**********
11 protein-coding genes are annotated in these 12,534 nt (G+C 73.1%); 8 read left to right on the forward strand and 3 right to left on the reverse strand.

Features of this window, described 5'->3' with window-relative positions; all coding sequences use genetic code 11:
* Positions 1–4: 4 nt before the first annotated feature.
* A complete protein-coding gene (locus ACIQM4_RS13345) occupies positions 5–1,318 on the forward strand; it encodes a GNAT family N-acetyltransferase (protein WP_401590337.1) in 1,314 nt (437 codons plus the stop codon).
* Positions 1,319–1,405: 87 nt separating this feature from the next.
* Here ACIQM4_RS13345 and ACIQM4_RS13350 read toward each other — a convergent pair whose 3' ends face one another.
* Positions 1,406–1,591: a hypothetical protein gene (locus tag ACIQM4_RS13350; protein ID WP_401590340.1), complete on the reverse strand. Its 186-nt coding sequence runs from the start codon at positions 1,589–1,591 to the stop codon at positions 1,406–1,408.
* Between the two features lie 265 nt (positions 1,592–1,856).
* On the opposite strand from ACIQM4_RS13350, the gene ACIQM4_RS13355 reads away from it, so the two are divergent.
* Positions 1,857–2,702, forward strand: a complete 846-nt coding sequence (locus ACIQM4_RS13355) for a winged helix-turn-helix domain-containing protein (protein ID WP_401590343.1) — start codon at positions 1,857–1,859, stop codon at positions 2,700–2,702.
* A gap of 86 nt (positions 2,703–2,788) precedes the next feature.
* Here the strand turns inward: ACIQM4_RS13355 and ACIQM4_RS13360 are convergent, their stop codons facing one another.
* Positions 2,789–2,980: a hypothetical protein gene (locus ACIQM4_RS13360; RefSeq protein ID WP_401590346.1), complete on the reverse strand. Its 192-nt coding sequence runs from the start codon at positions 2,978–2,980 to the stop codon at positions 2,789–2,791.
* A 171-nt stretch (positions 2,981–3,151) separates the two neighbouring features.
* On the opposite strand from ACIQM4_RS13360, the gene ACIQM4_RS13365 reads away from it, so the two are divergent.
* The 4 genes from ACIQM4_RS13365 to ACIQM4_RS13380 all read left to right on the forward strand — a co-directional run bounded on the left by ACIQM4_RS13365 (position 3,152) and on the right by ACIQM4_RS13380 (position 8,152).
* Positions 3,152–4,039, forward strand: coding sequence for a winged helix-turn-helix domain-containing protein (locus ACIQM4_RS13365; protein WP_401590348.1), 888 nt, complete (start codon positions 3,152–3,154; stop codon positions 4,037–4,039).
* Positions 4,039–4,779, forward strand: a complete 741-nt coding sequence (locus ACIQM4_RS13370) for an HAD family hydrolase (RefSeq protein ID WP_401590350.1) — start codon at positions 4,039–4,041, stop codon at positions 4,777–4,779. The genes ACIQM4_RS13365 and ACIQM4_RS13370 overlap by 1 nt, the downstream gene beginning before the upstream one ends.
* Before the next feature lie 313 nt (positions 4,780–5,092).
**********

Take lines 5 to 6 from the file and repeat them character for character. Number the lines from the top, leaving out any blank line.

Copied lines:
* Positions 1,319–1,405: 87 nt separating this feature from the next.
* Here ACIQM4_RS13345 and ACIQM4_RS13350 read toward each other — a convergent pair whose 3' ends face one another.